The Fort Worth Brahmas left downtown Fort Worth six years ago in a dispute with the city over a basketball team that no longer exists.
Rebranded the Texas Brahmas, the organization set up shop in North Richland Hills and began a new legacy of success. The Brahmas made the playoffs the first four seasons after a one-year hiatus and captured the franchise's first championship in 2009.
Now they're coming back to Cowtown. The Brahmas have scheduled two games at the Fort Worth Convention Center on March 2-3, calling the games against Rio Grande Valley the "Fort Worth Face Off." It's a return home of sorts and a chance to reconnect with some old friends.
"I am very excited to be back in Fort Worth, even for just a weekend," Brahmas majority owner Stuart Fraser said. "Fort Worth is an awesome stage for the Brahmas to show their stuff."
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The Brahmas' history in Fort Worth has been an adventure. The team joined the WPHL in 1997, but lasted only one season. Andy Moog was granted a new franchise in 1998, and the Brahmas competed for local hockey affections with the Fort Worth Fire of the CHL.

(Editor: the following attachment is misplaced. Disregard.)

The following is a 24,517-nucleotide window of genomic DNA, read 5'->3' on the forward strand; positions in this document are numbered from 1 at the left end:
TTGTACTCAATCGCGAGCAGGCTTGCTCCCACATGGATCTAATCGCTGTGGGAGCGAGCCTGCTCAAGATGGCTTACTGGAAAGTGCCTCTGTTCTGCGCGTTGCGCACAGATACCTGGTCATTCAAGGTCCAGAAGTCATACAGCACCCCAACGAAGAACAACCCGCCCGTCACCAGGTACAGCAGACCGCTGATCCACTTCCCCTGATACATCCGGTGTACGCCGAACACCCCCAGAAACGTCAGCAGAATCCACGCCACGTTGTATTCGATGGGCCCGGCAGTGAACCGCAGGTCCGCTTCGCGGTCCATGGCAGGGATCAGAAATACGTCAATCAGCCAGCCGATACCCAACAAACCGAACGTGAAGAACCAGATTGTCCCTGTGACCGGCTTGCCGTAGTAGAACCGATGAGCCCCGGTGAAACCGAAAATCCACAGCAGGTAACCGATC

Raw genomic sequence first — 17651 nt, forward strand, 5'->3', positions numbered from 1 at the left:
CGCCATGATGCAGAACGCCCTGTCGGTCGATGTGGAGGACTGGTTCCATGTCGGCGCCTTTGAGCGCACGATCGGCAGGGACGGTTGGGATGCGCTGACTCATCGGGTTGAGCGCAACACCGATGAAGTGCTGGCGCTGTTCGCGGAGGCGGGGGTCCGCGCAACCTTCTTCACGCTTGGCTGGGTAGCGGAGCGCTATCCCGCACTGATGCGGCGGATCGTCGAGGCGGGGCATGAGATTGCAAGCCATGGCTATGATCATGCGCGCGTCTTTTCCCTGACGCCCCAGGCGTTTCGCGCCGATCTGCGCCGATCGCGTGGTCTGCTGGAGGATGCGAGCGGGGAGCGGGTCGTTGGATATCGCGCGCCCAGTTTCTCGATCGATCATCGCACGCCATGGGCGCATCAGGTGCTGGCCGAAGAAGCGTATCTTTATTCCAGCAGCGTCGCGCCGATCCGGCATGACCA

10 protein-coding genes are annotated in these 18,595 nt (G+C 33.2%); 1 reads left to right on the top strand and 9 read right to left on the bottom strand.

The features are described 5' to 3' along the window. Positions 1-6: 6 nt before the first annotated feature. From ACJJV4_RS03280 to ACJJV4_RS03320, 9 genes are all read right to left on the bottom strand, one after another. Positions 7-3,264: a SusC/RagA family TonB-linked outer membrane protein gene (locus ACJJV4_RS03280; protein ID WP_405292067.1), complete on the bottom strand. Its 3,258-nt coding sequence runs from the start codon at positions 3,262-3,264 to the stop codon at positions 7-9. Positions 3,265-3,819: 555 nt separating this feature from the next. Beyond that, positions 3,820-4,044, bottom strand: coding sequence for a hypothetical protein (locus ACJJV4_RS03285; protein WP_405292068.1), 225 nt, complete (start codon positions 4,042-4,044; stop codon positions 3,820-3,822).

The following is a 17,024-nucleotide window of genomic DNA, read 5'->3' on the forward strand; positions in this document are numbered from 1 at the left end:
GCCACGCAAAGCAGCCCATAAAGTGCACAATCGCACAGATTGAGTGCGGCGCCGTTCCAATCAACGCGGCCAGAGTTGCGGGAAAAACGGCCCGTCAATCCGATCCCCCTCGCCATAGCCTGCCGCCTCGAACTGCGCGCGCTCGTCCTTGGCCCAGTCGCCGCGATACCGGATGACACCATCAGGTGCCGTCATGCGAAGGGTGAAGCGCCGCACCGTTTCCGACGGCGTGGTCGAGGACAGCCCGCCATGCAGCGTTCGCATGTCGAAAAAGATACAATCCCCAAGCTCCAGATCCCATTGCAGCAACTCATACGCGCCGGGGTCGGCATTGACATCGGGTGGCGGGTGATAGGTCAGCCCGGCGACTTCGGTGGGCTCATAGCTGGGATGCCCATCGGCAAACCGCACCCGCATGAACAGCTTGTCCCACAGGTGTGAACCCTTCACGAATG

Fort Worth wasn't about to support two minor-league hockey teams, with the Brahmas eventually winning the battle for loyalties. Fraser became involved with the Brahmas in 1998.
The arrival of the Fort Worth Flyers of the NBA Development League changed everything. The Brahmas and Fort Worth essentially broke up, as the hockey franchise couldn't book enough quality dates with the city at the Convention Center and Will Rogers Coliseum.
The Brahmas moved to the NYTEX Sports Centre in North Richland Hills for 2007-08, with brothers Frank and Sal Trazzera joining the ownership group with Fraser and Moog.
After limited contact with Fort Worth city officials for five years, the Brahmas were asked if they would consider playing a few games at the Convention Center this season.
"There has not been a clamoring for the team to return to Fort Worth," Brahmas president Mike Barack said. "I believe they know we have become well established now in North Richland Hills, and that the team has also had tremendous on-ice success. However, there is a large group of hockey and Brahmas fans who will be excited about the team coming back for a few games."
The Brahmas have left open the possibility of returning to Fort Worth for selected games in future seasons.
"I would hope this leads to more games in Fort Worth for the Brahmas and greater exposure for the team overall," said Fraser, one of the longest-tenured owners in minor-league hockey. "I really believe this is a win-win for both Fort Worth and the Brahmas."